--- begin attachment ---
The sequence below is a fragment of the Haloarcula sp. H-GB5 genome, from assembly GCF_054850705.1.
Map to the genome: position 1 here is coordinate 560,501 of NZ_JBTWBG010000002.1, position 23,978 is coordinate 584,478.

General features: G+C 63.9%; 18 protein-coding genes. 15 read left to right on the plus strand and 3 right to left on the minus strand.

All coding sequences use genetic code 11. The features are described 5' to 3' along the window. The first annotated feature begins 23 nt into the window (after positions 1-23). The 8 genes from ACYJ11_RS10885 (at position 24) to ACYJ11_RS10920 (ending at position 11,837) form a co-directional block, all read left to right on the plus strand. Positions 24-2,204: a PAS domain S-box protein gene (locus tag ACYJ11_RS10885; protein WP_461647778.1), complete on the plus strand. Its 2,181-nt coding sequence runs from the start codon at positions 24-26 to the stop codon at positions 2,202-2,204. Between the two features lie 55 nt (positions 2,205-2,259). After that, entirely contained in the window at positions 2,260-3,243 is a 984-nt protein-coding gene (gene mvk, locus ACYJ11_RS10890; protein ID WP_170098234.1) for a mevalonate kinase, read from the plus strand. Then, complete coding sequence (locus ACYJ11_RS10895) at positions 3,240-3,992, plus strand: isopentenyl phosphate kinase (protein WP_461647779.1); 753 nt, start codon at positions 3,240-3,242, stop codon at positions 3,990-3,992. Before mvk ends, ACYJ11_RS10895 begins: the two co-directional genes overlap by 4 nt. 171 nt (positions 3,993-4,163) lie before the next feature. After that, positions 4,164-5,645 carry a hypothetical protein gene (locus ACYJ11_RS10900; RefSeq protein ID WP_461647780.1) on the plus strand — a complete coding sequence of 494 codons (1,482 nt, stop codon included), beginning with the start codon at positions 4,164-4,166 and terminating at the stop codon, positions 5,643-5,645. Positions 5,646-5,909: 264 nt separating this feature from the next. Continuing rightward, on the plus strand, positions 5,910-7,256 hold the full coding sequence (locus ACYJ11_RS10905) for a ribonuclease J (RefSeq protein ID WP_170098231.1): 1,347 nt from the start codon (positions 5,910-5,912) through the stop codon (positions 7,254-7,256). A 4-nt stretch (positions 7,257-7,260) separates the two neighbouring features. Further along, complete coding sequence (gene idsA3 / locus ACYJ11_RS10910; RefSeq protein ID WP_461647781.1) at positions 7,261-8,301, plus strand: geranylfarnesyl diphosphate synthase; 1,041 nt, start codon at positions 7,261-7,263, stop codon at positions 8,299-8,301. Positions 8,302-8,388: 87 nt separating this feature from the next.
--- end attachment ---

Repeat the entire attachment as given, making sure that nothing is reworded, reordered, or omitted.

The sequence below is a fragment of the Haloarcula sp. H-GB5 genome, from assembly GCF_054850705.1.
Map to the genome: position 1 here is coordinate 560,501 of NZ_JBTWBG010000002.1, position 23,978 is coordinate 584,478.

General features: G+C 63.9%; 18 protein-coding genes. 15 read left to right on the plus strand and 3 right to left on the minus strand.

All coding sequences use genetic code 11. The features are described 5' to 3' along the window. The first annotated feature begins 23 nt into the window (after positions 1-23). The 8 genes from ACYJ11_RS10885 (at position 24) to ACYJ11_RS10920 (ending at position 11,837) form a co-directional block, all read left to right on the plus strand. Positions 24-2,204: a PAS domain S-box protein gene (locus tag ACYJ11_RS10885; protein WP_461647778.1), complete on the plus strand. Its 2,181-nt coding sequence runs from the start codon at positions 24-26 to the stop codon at positions 2,202-2,204. Between the two features lie 55 nt (positions 2,205-2,259). After that, entirely contained in the window at positions 2,260-3,243 is a 984-nt protein-coding gene (gene mvk, locus ACYJ11_RS10890; protein ID WP_170098234.1) for a mevalonate kinase, read from the plus strand. Then, complete coding sequence (locus ACYJ11_RS10895) at positions 3,240-3,992, plus strand: isopentenyl phosphate kinase (protein WP_461647779.1); 753 nt, start codon at positions 3,240-3,242, stop codon at positions 3,990-3,992. Before mvk ends, ACYJ11_RS10895 begins: the two co-directional genes overlap by 4 nt. 171 nt (positions 3,993-4,163) lie before the next feature. After that, positions 4,164-5,645 carry a hypothetical protein gene (locus ACYJ11_RS10900; RefSeq protein ID WP_461647780.1) on the plus strand — a complete coding sequence of 494 codons (1,482 nt, stop codon included), beginning with the start codon at positions 4,164-4,166 and terminating at the stop codon, positions 5,643-5,645. Positions 5,646-5,909: 264 nt separating this feature from the next. Continuing rightward, on the plus strand, positions 5,910-7,256 hold the full coding sequence (locus ACYJ11_RS10905) for a ribonuclease J (RefSeq protein ID WP_170098231.1): 1,347 nt from the start codon (positions 5,910-5,912) through the stop codon (positions 7,254-7,256). A 4-nt stretch (positions 7,257-7,260) separates the two neighbouring features. Further along, complete coding sequence (gene idsA3 / locus ACYJ11_RS10910; RefSeq protein ID WP_461647781.1) at positions 7,261-8,301, plus strand: geranylfarnesyl diphosphate synthase; 1,041 nt, start codon at positions 7,261-7,263, stop codon at positions 8,299-8,301. Positions 8,302-8,388: 87 nt separating this feature from the next.